I recently criticised the National Rifle Association for allowing the host of their online radio show, Cam Edwards, to make grossly insensitive remarks on the night of the Sandy Hook school massacre.While the NRA itself remained silent and then issued an appropriately respectful statement after the shooting, Edwards was anything but respectful.
In his broadcast, he blamed the shooting on everything from a lack of “love” in this country, to video games, Hollywood, and song lyrics. Basically, he blamed everything but guns.
Although Edwards emphasised that he is not a spokesperson for the NRA, the mere fact that he broadcast from the official NRA News station implied that the NRA was behind him.
After I wrote my post, I was attacked by conservative bloggers, who argued that I focused too much on only one of Edwards’ points: the “lack of love.” Well, there were plenty of other things Edwards said that I could have focused on — all of which were equally disrespectful, insensitive, and tone deaf.
But all of that is beside the point. The biggest issue I have with Edwards’ broadcast was the timing, just hours after the massacre.
Originally Edwards wasn’t going to broadcast that night. He decided to, he said, because he felt a “conversation” needed to happen. Then he launched into an explanation of why this “conversation” needed to happen that night … because the media would certainly try to blame guns:
We hear a lot and we’ve heard a lot over the last few weeks, about the need to have a conversation about guns. That’s not what the people who say we need to have a conversation about guns want, they want to talk about Gun Control.
I want to have a conversation tonight, but it’s not going to be about the gun issue, not gonna be about the violence in video games issue, not going to be about violence in Hollywood issue, or violent lyrics, or any other single issue, because we know we know we know that the issue is not an issue.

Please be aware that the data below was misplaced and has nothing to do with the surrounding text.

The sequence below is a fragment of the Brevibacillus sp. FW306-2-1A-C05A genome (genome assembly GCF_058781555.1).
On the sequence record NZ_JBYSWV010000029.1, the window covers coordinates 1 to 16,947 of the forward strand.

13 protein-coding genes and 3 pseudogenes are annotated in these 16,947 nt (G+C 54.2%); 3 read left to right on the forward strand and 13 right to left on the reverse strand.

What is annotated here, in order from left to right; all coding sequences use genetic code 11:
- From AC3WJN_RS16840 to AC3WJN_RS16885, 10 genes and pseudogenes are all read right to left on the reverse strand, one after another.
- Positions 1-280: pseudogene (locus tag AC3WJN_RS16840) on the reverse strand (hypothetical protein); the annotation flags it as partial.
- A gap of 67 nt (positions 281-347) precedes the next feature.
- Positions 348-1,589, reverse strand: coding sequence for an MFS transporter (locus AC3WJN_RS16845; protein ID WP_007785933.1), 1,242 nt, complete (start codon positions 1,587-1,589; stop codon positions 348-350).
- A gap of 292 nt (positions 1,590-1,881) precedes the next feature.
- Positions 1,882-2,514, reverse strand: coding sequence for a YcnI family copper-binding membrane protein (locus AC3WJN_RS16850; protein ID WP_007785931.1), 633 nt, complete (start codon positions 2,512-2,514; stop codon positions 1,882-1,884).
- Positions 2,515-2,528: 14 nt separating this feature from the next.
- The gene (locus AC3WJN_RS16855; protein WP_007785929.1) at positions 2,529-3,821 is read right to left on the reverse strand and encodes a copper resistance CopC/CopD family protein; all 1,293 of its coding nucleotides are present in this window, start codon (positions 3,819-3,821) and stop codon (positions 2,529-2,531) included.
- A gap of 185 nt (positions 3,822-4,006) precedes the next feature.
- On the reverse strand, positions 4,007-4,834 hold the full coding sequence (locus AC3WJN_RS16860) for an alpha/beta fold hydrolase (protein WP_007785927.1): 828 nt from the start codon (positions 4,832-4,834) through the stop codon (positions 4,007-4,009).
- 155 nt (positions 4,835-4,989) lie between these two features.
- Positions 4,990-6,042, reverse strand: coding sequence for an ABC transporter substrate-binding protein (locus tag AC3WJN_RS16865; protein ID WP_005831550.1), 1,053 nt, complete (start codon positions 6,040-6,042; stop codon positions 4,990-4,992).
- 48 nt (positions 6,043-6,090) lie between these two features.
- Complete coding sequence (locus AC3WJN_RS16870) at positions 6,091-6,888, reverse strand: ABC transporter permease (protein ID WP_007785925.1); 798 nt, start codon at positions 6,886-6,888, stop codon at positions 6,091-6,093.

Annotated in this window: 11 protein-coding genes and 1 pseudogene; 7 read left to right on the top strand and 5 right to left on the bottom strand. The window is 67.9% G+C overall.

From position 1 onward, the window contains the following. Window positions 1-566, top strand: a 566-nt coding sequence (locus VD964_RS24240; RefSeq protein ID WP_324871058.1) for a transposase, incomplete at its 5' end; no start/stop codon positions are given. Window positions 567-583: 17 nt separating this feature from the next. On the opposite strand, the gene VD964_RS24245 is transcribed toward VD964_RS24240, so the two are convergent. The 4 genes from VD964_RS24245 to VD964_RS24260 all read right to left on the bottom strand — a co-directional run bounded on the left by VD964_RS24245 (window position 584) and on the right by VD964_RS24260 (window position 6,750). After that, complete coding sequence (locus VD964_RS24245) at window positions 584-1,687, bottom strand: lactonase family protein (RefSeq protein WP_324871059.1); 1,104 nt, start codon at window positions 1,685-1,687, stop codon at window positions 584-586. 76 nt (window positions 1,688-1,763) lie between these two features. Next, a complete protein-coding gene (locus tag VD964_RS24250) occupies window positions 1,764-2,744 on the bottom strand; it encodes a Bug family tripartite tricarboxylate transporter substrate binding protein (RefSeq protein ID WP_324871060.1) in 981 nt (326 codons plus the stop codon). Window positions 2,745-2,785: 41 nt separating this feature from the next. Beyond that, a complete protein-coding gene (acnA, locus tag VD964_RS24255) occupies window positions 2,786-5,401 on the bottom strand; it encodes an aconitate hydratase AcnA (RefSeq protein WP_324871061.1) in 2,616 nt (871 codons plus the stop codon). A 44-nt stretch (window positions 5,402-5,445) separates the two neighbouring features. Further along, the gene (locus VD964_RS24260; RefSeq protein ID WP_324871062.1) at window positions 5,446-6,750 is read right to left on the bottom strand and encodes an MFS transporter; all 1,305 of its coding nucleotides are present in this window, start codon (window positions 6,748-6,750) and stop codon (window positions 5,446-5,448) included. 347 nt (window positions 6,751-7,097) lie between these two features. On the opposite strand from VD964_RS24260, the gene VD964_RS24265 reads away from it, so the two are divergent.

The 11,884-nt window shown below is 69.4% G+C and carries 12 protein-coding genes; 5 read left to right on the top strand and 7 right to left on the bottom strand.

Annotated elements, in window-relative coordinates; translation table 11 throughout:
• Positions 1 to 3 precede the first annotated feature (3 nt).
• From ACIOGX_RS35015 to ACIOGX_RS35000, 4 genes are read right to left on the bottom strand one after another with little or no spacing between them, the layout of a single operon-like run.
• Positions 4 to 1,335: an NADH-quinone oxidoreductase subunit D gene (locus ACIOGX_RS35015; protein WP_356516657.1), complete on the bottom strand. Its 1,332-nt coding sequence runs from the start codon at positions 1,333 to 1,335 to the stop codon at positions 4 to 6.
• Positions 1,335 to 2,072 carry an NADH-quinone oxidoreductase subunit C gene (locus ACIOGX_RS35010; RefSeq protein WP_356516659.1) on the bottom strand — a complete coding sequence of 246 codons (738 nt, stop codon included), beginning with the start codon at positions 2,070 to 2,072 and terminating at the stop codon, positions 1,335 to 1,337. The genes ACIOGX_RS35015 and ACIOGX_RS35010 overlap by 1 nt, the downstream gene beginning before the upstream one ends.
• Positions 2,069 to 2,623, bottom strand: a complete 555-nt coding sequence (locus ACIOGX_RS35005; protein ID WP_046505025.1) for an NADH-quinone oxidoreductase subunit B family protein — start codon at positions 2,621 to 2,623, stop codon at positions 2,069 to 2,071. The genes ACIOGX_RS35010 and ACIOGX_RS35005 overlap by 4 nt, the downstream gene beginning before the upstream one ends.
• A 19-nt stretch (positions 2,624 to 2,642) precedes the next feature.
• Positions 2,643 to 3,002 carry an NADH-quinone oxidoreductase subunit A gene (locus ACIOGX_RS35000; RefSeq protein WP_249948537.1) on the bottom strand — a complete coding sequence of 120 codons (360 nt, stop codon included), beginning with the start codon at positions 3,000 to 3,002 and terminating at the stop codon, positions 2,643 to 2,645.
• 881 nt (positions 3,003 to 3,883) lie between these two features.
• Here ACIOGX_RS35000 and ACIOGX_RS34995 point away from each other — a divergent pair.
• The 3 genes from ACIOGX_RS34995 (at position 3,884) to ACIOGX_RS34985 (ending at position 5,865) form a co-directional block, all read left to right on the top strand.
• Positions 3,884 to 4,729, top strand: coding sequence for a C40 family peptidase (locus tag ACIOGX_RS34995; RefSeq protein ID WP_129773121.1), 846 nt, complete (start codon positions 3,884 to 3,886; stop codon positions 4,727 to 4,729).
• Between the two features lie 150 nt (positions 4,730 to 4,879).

Has to be a conversation. I’m not sure where the conversation will go. I have no notes. I have no script on the teleprompter.
Edwards continued his one-man conversation by saying that he believes that what we really should be talking about is the “evil” and “decadence” in our country:
Decadent: when a culture stops caring about itself. It slides into decadence. In a way you could almost call it cultural slovenliness at first. You get sloppy, cultural mores and traditions start to fray around the edges. High culture is replaced by middle brow culture.
Then Edwards somewhat bizarrely referred to Chris Brown beating up Rihanna, and how a comedian who lampooned Brown for the beating was herself set upon by wild fans. This, according to Edwards, reflects on a society in two ways: that “satire” or “mockery” has become the “highest” art form, and that a low-brow American rabble would defend someone like Brown.
Edwards tried to pre-empt to the conversation on gun control, but ended up skirting the issue altogether.
Gun control is a complex issue with several contributing factors. Certainly it can’t just come down to gun availability, which hasn’t worked too well in the past. It’s a discussion we need to have — we just shouldn’t have it the same day as one of the worst school shootings our country has ever seen.
In the wake of the Sandy Hook shooting, NFL broadcasters opted not to use the terms “pistol” and “shotgun” in their commentating, movie stars edited violence out of their movies, and Fox even decided to pull new episodes of Family Guy and American Dad out of sensitivity to Sandy Hook’s lost loved ones.
Even Edwards seemed to acknowledge that the timing was insensitive. “I would prefer the timing be different, but that we’ve already seen people make this about an issue,” he said. But that didn’t stop him from taking to the airwaves just hours after the attack to offer up several explanations in the hopes of watering down the assertion that guns were at least partly to blame.
It’s not about his conclusions. It’s about his affiliation, his agenda, and his timing. Cam Edwards’ broadcast the day of the attack wasn’t even middle-brow, it was a low-brow attempt to divert attention away from the issue of Gun Control.
It’s an issue that will certainly be debated, as Barack Obama indicated, most likely in January. Edwards and the NRA should feel free to open discourse at that time. But until then, keeping silent not only demonstrates a bit more class, it also demonstrates a mournful respect for those whose lives will never be the same.
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